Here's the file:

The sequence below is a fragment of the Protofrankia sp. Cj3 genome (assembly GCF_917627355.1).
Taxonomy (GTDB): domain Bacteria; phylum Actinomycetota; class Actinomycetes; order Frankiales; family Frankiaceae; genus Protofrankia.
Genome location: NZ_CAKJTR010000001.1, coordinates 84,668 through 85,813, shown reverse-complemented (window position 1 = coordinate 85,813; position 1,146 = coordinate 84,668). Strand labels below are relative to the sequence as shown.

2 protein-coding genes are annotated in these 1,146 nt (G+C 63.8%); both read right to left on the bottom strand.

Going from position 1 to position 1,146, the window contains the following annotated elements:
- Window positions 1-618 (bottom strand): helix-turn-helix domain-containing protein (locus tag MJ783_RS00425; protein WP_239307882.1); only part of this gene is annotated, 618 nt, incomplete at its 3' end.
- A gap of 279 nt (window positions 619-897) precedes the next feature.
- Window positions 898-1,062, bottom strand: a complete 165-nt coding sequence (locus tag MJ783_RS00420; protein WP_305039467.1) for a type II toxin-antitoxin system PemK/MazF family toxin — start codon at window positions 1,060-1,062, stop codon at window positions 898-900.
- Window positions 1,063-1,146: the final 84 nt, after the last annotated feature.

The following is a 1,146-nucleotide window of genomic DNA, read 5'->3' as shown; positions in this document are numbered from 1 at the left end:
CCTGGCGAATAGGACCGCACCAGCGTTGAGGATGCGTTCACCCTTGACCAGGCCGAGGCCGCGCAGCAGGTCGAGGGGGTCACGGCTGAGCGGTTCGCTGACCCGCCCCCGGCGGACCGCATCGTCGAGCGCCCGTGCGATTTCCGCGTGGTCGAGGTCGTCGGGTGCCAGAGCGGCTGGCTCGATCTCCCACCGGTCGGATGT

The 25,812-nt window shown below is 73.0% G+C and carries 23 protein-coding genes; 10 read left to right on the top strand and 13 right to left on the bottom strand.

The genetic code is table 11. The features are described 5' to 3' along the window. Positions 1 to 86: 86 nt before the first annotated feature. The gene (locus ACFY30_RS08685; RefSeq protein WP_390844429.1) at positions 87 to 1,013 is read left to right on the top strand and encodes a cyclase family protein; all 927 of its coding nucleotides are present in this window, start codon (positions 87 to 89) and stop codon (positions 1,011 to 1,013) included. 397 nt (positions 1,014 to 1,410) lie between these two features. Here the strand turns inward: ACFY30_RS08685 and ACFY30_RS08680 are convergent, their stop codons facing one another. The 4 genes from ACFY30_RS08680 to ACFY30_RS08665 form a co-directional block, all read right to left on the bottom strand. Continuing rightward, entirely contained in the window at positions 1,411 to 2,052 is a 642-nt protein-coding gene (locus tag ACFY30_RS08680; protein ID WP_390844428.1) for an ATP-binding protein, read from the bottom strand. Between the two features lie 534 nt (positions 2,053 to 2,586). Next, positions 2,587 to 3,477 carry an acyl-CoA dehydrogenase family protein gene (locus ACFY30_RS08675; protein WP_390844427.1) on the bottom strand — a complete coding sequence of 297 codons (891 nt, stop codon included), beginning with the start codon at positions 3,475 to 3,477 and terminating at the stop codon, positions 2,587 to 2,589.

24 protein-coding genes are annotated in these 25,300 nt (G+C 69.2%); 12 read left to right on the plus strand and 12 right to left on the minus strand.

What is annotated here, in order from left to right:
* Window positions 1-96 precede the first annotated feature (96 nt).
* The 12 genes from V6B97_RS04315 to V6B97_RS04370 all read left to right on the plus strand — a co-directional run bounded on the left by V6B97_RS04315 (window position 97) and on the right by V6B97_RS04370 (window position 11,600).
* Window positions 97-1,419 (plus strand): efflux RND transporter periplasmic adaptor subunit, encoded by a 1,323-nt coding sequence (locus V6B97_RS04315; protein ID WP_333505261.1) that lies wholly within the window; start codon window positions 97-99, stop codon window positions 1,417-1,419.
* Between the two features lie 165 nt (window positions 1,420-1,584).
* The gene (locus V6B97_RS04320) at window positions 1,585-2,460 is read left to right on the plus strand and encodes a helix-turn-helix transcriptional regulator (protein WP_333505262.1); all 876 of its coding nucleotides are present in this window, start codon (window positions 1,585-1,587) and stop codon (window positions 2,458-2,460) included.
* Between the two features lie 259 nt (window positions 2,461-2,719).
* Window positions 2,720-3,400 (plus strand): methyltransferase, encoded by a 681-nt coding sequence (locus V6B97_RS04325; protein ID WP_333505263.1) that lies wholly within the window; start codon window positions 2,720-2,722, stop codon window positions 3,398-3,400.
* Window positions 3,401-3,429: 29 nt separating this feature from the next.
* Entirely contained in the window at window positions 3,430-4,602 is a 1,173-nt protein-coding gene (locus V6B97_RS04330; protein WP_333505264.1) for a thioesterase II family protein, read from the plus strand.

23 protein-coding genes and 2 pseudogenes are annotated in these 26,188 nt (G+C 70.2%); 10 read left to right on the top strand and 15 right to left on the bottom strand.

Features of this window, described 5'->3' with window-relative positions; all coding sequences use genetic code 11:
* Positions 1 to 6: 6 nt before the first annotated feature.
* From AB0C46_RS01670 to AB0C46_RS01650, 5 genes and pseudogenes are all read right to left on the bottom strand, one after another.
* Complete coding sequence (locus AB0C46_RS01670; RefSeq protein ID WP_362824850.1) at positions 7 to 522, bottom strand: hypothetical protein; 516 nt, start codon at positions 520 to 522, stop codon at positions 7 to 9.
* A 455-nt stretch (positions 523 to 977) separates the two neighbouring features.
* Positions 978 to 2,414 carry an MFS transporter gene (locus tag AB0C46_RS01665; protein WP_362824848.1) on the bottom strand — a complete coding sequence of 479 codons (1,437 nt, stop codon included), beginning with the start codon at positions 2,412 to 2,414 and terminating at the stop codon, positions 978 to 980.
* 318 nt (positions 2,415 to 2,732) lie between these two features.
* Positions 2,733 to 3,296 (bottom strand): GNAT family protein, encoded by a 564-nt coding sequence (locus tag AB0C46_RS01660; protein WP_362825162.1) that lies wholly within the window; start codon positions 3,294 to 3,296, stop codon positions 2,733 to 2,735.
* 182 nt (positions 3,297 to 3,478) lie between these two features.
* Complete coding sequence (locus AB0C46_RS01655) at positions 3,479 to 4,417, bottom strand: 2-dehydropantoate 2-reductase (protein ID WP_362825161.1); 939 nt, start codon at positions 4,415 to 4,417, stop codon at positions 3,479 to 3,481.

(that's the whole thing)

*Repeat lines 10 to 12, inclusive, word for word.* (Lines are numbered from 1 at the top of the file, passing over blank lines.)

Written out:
The following is a 1,146-nucleotide window of genomic DNA, read 5'->3' as shown; positions in this document are numbered from 1 at the left end:
CCTGGCGAATAGGACCGCACCAGCGTTGAGGATGCGTTCACCCTTGACCAGGCCGAGGCCGCGCAGCAGGTCGAGGGGGTCACGGCTGAGCGGTTCGCTGACCCGCCCCCGGCGGACCGCATCGTCGAGCGCCCGTGCGATTTCCGCGTGGTCGAGGTCGTCGGGTGCCAGAGCGGCTGGCTCGATCTCCCACCGGTCGGATGT

The 25,812-nt window shown below is 73.0% G+C and carries 23 protein-coding genes; 10 read left to right on the top strand and 13 right to left on the bottom strand.